IDELA Endline Report
This briefer summarizes a quasi-experimental impact evaluation of Save the Children’s (SC) two-year sponsorship-funded preschool program in Meherpur, Bangladesh.
This briefer summarizes a quasi-experimental impact evaluation of Save the Children’s (SC) two-year sponsorship-funded preschool program in Meherpur, Bangladesh. The program combines two years of preschool with monthly parenting and Reading for Children sessions. Meetings between teachers and parents, and workshops on developing low-cost learning materials for children also feature in the program.
In February-March 2015 a baseline was administered to 258 intervention children and 240 comparison children using the International Development and Early Learning Assessment (IDELA), alongside a questionnaire for the primary caregivers of all 498 children. A follow-up assessment and caregiver questionnaire was administered to as many of the same children and caregivers as could be found in December 2015, after about one school year had passed.
At endline, with the possible exception of approaches to learning, there is still much room for improvement in children’s development in all domains. However, children who participated in the preschool program increased their development scores significantly more than comparison children in all four core IDELA domains, with an overall IDELA effect size of 0.68. Table 1 shows the effect sizes by domain, and Figure 1 represents these results graphically.
Table 1: Effect Sizes by Domain
|Motor Skill Development||0.52|
|Executive Function||Not significant|
|Approaches to Learning||Not significant|
The emergent literacy domain was children’s weakest domain at baseline and showed the least progress of all the core domains. The two additional domains of executive function and approaches to learning did not show a statistically significant difference in growth between intervention and comparison children.
However, at baseline children in the intervention group were significantly advantaged in their early learning environments and development relative to children in the comparison group. These baseline differences, and the uncertainties arising from the preschool enrollment and baseline sampling strategy, make it difficult to attribute endline learning gains to the two-year preschool program.
Nonetheless, Figure 2 presents evidence that the program increased learning material availability. This increase in materials was positively correlated with children’s learning gains. Given this, as well as the sheer magnitude of the additional learning gains of the intervention group over the comparison group even after controlling for the advantages of the intervention group, it is likely that at least part of these gains come from the impact of the preschool program.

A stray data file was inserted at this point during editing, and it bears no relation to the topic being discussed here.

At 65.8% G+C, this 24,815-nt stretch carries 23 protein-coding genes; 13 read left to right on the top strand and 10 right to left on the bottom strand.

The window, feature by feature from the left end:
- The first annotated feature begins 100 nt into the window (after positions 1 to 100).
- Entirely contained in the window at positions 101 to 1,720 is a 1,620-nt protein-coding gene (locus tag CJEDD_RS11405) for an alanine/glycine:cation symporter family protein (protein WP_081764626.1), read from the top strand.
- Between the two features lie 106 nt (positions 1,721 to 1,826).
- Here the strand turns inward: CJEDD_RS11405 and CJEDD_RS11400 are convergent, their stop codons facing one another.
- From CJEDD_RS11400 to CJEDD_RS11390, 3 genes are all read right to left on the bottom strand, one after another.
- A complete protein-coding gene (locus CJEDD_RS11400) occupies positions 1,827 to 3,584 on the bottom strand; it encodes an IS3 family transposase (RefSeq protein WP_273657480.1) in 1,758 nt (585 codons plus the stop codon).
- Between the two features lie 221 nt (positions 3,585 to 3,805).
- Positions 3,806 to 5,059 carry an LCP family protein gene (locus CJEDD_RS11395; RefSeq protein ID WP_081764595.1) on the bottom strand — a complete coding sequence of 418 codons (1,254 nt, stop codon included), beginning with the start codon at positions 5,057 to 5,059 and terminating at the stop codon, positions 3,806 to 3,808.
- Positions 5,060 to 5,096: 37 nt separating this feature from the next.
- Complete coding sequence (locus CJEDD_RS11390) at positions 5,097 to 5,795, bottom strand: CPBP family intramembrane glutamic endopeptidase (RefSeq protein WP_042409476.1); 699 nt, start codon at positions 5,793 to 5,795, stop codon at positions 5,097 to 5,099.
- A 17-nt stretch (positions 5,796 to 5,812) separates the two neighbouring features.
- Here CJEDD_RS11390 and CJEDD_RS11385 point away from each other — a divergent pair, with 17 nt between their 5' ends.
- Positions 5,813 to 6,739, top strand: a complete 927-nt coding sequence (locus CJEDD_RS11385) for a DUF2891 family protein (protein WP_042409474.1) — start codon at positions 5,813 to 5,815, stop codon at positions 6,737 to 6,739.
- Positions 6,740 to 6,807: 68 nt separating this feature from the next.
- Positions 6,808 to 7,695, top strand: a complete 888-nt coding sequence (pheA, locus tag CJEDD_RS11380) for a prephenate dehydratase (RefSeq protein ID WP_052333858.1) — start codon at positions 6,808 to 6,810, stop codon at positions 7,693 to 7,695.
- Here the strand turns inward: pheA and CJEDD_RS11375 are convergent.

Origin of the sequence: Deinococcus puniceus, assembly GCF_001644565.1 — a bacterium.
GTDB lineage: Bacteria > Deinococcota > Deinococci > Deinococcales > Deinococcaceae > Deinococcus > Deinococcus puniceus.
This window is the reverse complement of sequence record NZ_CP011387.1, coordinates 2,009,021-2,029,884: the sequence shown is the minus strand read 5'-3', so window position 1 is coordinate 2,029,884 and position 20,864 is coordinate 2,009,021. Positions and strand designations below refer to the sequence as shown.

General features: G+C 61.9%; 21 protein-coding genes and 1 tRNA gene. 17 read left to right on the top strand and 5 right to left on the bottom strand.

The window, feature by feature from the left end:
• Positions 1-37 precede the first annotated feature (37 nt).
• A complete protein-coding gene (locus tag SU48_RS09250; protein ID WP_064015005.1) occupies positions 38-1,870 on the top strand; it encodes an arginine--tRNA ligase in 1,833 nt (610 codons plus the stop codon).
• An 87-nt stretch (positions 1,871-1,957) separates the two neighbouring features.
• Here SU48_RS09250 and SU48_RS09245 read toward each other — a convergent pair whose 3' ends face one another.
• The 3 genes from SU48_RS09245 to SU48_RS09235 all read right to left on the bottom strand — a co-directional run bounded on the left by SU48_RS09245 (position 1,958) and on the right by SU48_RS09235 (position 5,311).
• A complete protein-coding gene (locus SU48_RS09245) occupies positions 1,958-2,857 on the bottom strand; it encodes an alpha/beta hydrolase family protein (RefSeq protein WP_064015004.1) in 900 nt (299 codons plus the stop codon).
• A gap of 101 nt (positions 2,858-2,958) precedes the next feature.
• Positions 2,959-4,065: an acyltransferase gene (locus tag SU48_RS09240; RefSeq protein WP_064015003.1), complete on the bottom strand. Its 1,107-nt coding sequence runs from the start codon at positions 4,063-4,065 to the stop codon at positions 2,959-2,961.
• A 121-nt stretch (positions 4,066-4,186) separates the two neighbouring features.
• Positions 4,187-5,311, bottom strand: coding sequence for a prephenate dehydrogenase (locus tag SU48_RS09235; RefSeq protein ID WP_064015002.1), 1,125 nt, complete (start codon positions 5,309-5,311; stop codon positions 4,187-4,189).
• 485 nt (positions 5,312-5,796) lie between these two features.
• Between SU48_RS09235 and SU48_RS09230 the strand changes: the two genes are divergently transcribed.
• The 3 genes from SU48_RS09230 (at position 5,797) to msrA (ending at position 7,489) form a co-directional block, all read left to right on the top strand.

A more rigorous research design is necessary to verify this. Future pilot studies should carefully structure the approach to enrollment and sampling to maximize confidence in impact evaluation results, as well as collect additional information on beneficiary participation and program quality in order to correlate this information against children’s IDELA gain scores.
In terms of equity, at baseline the following types of children scored lower on IDELA:
- children from larger families
- children from families with less reading materials and toys
- children who experienced more negative discipline
- children whose primary caregiver expressed less positive attitudes about their role in their child’s development
- children from poorer households
The only equity issue potentially addressed by the preschool program was the disparity between children from print-rich households versus print-poor households in emergent literacy development. Otherwise, among both intervention and comparison groups inequities tended to grow over time, especially in socio-economic status. Boys and girls gained equally on all domains at baseline and endline. These are important challenges for Save the Children to address in order to reach the most disadvantaged and most marginalized children.
- Considering programmatic implications, this analysis suggests several important areas of focus:
- In future program impact evaluations, carefully structure the approach to enrollment and sampling to maximize confidence in impact evaluation results and collect additional information about variation in participant participation and program quality
- Diversify the types of print children have access to, especially coloring books and comics.
- Expose children to the types of toys they do not have access to at home (especially puzzles, coloring oys, counting toys, etc.)
- Provide opportunities for caregivers to practice strategies for improving the frequency and quality of learning and play interactions in the household
- Include messaging about the harmful effects of this discipline as well as suggest positive discipline strategies for parents to try out.
- While addressing all domains and skills, focus more on improving children’s fine motor skills, letter knowledge, expressive vocabulary, oral comprehension, numbers and counting, spatial reasoning and pattern recognition behind sorting and puzzle tasks, length discrimination, linking shapes to the environment, and simple operations, and emotional self-awareness
- Brainstorm strategies for ensuring that the poorest children have access to quality learning in formal settings as well as in the household. Support all parents from these communities, especially those who are the most disadvantaged
- Work with families to create additional toys and reading materials for children